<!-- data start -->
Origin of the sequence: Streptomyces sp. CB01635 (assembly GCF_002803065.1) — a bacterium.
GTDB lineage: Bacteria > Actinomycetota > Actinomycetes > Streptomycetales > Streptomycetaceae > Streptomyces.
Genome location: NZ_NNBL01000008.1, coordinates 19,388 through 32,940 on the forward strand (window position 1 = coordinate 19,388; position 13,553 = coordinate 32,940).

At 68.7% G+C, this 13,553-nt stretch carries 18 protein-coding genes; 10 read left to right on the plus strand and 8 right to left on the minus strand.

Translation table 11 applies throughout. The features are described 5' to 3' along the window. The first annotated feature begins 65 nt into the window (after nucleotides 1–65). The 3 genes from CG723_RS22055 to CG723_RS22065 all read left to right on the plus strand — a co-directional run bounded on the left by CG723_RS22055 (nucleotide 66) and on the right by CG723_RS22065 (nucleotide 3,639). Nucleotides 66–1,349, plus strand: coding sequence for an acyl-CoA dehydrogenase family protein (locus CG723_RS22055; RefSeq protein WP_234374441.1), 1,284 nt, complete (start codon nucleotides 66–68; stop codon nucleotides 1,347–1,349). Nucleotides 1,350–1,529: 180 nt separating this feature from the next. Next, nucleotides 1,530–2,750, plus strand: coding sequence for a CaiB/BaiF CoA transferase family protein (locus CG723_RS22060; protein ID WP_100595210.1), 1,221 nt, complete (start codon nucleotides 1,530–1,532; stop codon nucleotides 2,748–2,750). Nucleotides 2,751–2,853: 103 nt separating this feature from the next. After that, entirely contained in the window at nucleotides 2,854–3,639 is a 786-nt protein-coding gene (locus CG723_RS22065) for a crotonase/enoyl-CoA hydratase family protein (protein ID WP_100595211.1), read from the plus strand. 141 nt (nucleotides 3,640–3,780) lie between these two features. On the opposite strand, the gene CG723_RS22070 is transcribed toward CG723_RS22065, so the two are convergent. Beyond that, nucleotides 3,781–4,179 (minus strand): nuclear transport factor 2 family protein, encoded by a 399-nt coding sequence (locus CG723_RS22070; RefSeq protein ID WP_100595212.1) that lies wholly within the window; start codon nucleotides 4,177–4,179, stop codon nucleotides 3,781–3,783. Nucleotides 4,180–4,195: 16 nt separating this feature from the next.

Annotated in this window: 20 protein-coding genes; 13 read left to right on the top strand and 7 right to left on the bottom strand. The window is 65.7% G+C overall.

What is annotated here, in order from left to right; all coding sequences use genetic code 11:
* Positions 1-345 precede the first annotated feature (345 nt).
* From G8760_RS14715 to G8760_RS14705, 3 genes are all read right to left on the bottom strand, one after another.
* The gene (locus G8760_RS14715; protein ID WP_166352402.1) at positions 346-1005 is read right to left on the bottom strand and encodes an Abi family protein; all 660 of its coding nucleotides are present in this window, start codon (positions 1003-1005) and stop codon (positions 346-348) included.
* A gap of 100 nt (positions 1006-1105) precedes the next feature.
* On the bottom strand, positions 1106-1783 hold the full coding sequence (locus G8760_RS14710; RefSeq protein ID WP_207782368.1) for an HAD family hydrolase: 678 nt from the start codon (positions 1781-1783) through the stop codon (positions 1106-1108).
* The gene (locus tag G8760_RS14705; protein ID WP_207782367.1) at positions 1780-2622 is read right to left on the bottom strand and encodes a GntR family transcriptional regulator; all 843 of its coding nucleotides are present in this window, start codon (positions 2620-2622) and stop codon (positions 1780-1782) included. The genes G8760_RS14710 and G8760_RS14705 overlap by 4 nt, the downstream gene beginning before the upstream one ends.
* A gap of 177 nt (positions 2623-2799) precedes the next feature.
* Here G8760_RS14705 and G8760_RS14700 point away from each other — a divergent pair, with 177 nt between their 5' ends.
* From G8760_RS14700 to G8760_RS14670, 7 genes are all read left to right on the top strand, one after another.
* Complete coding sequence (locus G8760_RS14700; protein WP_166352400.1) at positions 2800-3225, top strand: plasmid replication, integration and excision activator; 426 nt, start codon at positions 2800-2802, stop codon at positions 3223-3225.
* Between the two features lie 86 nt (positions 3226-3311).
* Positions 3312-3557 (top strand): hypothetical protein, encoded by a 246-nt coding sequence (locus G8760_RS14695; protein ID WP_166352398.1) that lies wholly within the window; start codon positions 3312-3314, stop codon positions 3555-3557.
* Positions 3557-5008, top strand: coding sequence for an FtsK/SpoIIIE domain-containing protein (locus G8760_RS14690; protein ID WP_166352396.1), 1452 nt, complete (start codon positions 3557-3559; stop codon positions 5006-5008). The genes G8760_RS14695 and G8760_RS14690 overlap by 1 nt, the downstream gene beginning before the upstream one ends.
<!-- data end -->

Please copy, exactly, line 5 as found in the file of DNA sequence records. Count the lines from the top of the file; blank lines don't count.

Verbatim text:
Translation table 11 applies throughout. The features are described 5' to 3' along the window. The first annotated feature begins 65 nt into the window (after nucleotides 1–65). The 3 genes from CG723_RS22055 to CG723_RS22065 all read left to right on the plus strand — a co-directional run bounded on the left by CG723_RS22055 (nucleotide 66) and on the right by CG723_RS22065 (nucleotide 3,639). Nucleotides 66–1,349, plus strand: coding sequence for an acyl-CoA dehydrogenase family protein (locus CG723_RS22055; RefSeq protein WP_234374441.1), 1,284 nt, complete (start codon nucleotides 66–68; stop codon nucleotides 1,347–1,349). Nucleotides 1,350–1,529: 180 nt separating this feature from the next. Next, nucleotides 1,530–2,750, plus strand: coding sequence for a CaiB/BaiF CoA transferase family protein (locus CG723_RS22060; protein ID WP_100595210.1), 1,221 nt, complete (start codon nucleotides 1,530–1,532; stop codon nucleotides 2,748–2,750). Nucleotides 2,751–2,853: 103 nt separating this feature from the next. After that, entirely contained in the window at nucleotides 2,854–3,639 is a 786-nt protein-coding gene (locus CG723_RS22065) for a crotonase/enoyl-CoA hydratase family protein (protein ID WP_100595211.1), read from the plus strand. 141 nt (nucleotides 3,640–3,780) lie between these two features. On the opposite strand, the gene CG723_RS22070 is transcribed toward CG723_RS22065, so the two are convergent. Beyond that, nucleotides 3,781–4,179 (minus strand): nuclear transport factor 2 family protein, encoded by a 399-nt coding sequence (locus CG723_RS22070; RefSeq protein ID WP_100595212.1) that lies wholly within the window; start codon nucleotides 4,177–4,179, stop codon nucleotides 3,781–3,783. Nucleotides 4,180–4,195: 16 nt separating this feature from the next.